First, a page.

Gomphosus varius
Source: Norbert Potensky / CC-BY-SA-3.0
Gomphosus varius
Source: Oceanreef.dk - Kasper Hareskov Tygesen
Gomphosus varius
Source: JJPhoto.dk
Gomphosus varius
Source: JJPhoto.dk
Gomphosus varius
Source: JJPhoto.dk


Latin name Gomphosus varius - Lacepède, 1801
Common name Bird Wrasse
Family Labridae - Gomphosus
Origin East Indian Ocean, Australia, Indonesia, Central/West Pacific
Max length 30.0 cm (11.8")

As aquarium fish

Minimum volume 1000 l (264 gal)
Hardiness Hardy
Suitable for aquarium Suitable with care
Reef safe Reef safe with caution
Aggressiveness Might be aggressive towards similar species


  • Fish
  • Small crustaceans (Krill, mysis, artemia...)
  • Larger crustaceans (Shrimp, crabs...)
  • Other invertebrates

Jumps out of open aquaria

This species is known to jump out of open aquaria.

Can be a threat towards crustaceans etc.

This species will eat shrimps, crabs, small bivalves, snails and the like.

Can be a threat to small fish

This spicies might be a threat to smaller fishes.

Can nibble at clams

This species sometimes nibbles at clams including Tridacna species.

Requires a varied diet

This species must be fed with an appropriately varied diet.

Requires plenty of space for swimming.

This species revels in swimming and requires an aquarium with ample space.


This species can change gender from female to male.

When a male is needed, a female changes sex and takes on the role.

Hiding places

This species needs good hiding places, for example, between live rocks.

Can coexist as a pair

They can live as a pair provided they are introduced simultaneously.

Can be aggressive

This species can be aggressive when kept together with fish that are very similar, or if they are not provided with adequate space.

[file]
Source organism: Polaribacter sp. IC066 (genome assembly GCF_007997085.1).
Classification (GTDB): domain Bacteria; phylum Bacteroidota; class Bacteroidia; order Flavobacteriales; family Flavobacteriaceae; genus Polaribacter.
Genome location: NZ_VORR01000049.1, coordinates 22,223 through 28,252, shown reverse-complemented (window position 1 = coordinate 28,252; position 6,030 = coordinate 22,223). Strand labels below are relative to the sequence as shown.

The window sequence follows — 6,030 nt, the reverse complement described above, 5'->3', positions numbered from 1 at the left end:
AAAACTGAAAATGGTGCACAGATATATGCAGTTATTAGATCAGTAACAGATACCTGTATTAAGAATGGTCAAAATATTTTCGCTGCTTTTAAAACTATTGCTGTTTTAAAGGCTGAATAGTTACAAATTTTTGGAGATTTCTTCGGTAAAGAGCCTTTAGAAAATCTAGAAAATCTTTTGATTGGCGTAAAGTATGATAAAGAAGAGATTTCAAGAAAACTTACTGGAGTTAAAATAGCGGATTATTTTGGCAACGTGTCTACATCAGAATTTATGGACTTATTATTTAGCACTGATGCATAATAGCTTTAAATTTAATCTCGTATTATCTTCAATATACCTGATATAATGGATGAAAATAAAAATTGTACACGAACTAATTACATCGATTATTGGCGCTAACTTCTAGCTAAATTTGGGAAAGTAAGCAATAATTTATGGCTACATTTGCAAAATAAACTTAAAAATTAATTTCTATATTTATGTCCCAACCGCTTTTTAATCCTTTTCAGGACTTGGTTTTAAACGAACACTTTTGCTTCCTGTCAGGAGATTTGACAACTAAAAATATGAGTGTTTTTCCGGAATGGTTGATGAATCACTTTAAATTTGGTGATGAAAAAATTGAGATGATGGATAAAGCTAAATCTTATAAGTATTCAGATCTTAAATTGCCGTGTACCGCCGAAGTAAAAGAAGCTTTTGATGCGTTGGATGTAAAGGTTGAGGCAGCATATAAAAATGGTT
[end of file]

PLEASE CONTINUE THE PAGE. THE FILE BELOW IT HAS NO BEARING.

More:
The females are grey/brown whilst the males are green. If they are to function as a pair, the female should be introduced into the aquarium, first.

Genus description (Gomphosus)

Birdwrasses (Gomphusus) are so called because of their special beak-formed jaw, which they use to hunt for prey amongst rock and corals.

They eat mainly crabs, shrimps and crayfish, but also mussels, small fish and starfish are included in their natural diet. If the prey is too large to be eaten whole, these Wrasses will hit it against rocks until the pieces are of the right size.

They normally sleep between rocks.

Family description (Labridae)

Wrasses are nearly always seen in reef aquaria, since many of the species are both attractive and useful in battling a range of unwanted invertebrates like i.e. flatworms, pyramide snails.
These fish live of everything from zooplankton to large crustaceans, sea urchins and the like.

The needs and behaviour of Wrasses vary greatly, so it is vital to familiarize oneself with the specific species before buying one.


Aquarium trade Yes
Distribution Indo-Pacific: Cocos-Keeling to the Hawaiian, Marquesas and Tuamoto islands, north to southern Japan, south to Rowley Shoals in the eastern Indian Ocean and Lord Howe and Rapa islands. Replaced by Gomphosus caeruleus in the Indian Ocean (Ref. 3781
English common names Olive club-nosed wrasse, Birdnose wrasse
Danish common names Grøn fuglegylte

References and further reading

About references

Bob Fenner. Sociable to the Point of Exuberance! The Bird Wrasses, Genus Gomphosus - Wet Web Media - (English)
James Fatherree. 2014. A look at the Bird Wrasses (Requires subscription) - Tropical Fish Hobbyist Magazine - (English)

Scott W. Michael. 2009. Wrasses and Parrotfishes (Reef Fishes Series Book 5) - TFH Publications / Microcosm Ltd. - (English)

Froese, R. and D. Pauly. Editors. 2014. FishBase. World Wide Web electronic publication. www.fishbase.org, version (08/2014).


hermaphroditic, eats shrimp, eats crab, eats bivalve clams mussels scallops, eats snails, eats fish, pair couple, eats tridacna
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Just a moment...